Richie: [00:21:59] Definitely. So, yeah. Let’s work our way up to that, basically. So you talked a bit about what products you wanted to launch with but what was the launch plan, in terms of how do we release this to the world? And then how did it go?

Jack: [00:22:09] Yeah. Well, there’s a little chapter, I guess, between when I was training—

Richie: [00:22:13] Yeah, how’d the Olympics go, by the way?

Jack: [00:22:15] Well, I did not make the Olympic team. So I found out in May of 2016 that I would not be on the team for Rio. That was obviously a pretty tough pill to swallow, but it was actually nice to have this project that I could throw myself into. And my girlfriend, who is now part of our team as well and has been, really, since the summer of 2016, she was in a similar position. She was a national champion rower herself. She found out, right around the same time that I did, that she was not going to be on the team for Rio. And we kind of looked at each other and said, “Well, what do we do now?” She said, “Well, let’s go to New York and let’s throw ourselves at Rowing Blazers.”

Jack: [00:23:05] That was kind of a cool moment though, to come to New York, to really throw ourselves right into it. And that kicked off, really, like a year or ten months or so, of being full time working on this. Like, beyond full time. We went from my side project while I was training to my 18 hours a day of running around New York City and trying to build this and trying to create a brand. So that leads us to May of 2017 when the brand finally launched. We flipped the switch for the website. We had a party at the Explorers Club which, by virtue of being an archaeologist, I get to be a member of. But we had a party at the Explorers Club and the site went live late May of 2017 and that was a really amazing and also really scary moment.

Richie: [00:23:56] And so it launched entirely online, to start with?

Jack: [00:23:58] We launched entirely online to start with and we had always had the idea that it would be, principally, an ecommerce brand. Now, since then, we’ve done a couple of pop-ups—one in New York in October and then one in Boston in December. We also, as I mentioned, have ended up working with some third-party retailers, primarily in Japan, where there seems to be a very deep appreciation for authenticity, for the story behind what we’re doing and I think those stores can tell the brand’s story really well. That’s always one thing that has concerned me is, any time you put the brand in someone else’s store, you’re really putting it in their hands of how they tell the story, what they’re putting it next to and it might not reflect your vision. I feel very comfortable with the Japanese stores that they can tell that story the right way and that they will position the brand in the right way.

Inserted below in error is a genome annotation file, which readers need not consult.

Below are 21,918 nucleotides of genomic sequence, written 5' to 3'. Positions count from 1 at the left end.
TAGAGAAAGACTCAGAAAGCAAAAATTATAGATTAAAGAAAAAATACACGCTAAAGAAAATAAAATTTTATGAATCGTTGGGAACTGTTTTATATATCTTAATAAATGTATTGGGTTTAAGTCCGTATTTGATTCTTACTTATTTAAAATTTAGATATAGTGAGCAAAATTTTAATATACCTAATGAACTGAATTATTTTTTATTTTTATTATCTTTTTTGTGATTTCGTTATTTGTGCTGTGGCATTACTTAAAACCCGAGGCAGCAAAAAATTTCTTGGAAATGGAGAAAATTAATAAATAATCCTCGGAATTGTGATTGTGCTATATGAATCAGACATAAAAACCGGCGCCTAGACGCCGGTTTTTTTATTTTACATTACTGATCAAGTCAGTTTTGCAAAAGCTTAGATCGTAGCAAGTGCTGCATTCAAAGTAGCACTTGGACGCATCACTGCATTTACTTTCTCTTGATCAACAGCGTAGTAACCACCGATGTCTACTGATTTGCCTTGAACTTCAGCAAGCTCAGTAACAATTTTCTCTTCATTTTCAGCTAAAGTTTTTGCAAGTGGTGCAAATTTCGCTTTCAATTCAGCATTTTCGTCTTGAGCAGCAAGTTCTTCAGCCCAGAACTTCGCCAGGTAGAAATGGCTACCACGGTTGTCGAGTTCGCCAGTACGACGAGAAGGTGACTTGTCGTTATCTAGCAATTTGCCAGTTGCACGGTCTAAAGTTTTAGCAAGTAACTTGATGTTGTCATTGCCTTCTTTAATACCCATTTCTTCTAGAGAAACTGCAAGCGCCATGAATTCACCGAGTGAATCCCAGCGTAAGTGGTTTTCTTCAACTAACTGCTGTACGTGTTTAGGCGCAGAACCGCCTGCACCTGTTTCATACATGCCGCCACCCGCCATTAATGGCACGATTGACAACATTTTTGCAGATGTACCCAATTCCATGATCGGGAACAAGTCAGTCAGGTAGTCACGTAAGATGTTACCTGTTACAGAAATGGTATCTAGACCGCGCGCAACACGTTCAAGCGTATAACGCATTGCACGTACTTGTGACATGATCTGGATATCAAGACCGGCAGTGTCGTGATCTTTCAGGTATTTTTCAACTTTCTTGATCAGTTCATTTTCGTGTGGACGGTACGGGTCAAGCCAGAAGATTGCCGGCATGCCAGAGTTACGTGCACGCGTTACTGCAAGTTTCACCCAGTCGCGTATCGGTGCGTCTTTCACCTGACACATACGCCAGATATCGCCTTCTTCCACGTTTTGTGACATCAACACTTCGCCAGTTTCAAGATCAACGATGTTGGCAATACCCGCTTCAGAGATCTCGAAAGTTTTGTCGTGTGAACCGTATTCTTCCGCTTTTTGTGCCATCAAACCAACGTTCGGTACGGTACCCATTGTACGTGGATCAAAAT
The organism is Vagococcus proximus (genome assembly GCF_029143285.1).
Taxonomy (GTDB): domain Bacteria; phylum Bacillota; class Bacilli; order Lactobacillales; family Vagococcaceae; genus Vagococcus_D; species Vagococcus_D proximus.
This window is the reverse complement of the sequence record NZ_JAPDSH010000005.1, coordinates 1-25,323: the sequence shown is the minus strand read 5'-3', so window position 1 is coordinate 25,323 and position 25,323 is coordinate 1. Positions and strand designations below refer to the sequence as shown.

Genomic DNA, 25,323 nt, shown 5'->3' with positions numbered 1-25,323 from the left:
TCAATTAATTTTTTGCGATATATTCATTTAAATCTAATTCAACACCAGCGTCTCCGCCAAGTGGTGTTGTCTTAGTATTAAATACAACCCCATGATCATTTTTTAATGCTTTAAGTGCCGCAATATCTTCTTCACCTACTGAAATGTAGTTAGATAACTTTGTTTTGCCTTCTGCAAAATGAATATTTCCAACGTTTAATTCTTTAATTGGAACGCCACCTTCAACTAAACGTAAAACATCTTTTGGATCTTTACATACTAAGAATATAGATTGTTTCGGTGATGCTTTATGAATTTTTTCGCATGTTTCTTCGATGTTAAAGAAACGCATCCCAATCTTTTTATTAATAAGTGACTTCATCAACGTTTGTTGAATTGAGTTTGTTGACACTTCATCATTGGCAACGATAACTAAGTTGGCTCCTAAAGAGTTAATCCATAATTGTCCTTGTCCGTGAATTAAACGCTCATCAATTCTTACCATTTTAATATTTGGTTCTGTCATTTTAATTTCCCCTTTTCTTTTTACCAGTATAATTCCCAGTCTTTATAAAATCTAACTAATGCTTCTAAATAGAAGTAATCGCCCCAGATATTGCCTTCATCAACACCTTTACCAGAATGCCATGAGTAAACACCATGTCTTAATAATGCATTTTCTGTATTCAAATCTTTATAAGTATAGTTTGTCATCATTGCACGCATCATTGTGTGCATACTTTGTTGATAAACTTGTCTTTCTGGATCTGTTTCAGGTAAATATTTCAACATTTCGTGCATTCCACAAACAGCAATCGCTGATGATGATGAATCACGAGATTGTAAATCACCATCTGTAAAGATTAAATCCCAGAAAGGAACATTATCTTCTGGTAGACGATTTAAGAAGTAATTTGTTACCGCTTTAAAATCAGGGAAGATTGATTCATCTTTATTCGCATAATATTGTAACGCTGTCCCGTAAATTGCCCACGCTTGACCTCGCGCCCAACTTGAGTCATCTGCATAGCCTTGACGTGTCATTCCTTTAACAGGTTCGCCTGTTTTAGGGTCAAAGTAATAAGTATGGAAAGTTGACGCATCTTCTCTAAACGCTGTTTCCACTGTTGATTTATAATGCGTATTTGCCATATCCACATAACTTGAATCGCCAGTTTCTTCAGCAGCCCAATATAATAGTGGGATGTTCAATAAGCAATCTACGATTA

Jack: [00:24:57] But, yeah, it was a great moment. I mean, you literally press a button online and the website goes live. And I remember thinking, “Is anybody going to buy this?” I mean, we didn’t even have digital marketing. We had an Instagram account and Facebook page and we had had some press. And we press a button and I said to Keziah Beall, my girlfriend, who—she gets the notifications when someone buys something, I was like, “Did anybody buy something yet?” She said, “Well, no but it’s also only been live for 38 seconds.” So it was also like a Tuesday at like 11:00am or something. And, I was very freaked out and I was like, “Well, how about now? Did anybody buy something?” She said, “No, but it’s only been a little over two minutes.” And then I remember, a few minutes later, she goes, “Oh my god, someone bought something!” And I’m thinking, of course, and maybe I’m just kind of a cynic or pessimist or whatever, but I was like, “Was it one of our moms?”

Richie: [00:25:59] Yeah.

Jack: [00:26:00] And she’s like, “No. It’s someone in Rancho Cucamonga, California. And they bought the Croquet striped blazer.” That’s what we call the very loud multi-stripe blazer, which we thought we were making just kind of as a press piece.

Richie: [00:26:15] Yeah. It looks like a circus tent kind of, right?

Jack: [00:26:17] It does a little bit, but it’s been very, very popular. That was the first thing we sold too. That was such a cool moment.

Richie: [00:26:24] So I want to talk about the aesthetic a bit because, I think, when you hear the story of heritage, to me, what comes to mind is Ralph Lauren Rugby or like a very classical kind of interpretation of continuing on, again, this aesthetic that has existed for centuries at this point. But there’s something kind of twisted about it—but not in a bad way, in an actually really interesting way—which is you’re starting to bring in elements of streetwear and modernism. And, even just going on the website, it’s probably the most specifically merchandised website I’ve ever been on and that’s really awesome that the aesthetic, I think, carries through with such specificity. I’m curious, how did that evolve as you were building it up, in terms of, were you saying, “Hey, let’s go full heritage, let’s honor this to a T. Or, how do we modernize this and go closer to a Supreme or something like that?” Or how did that all develop and how has it developed? Because I think there are not a lot of brands today where you would see something and go, “Oh, that is that company.” But you’re working on that level where it doesn’t just fit into the ether of grayness, but it’s so specific that it’s very interesting.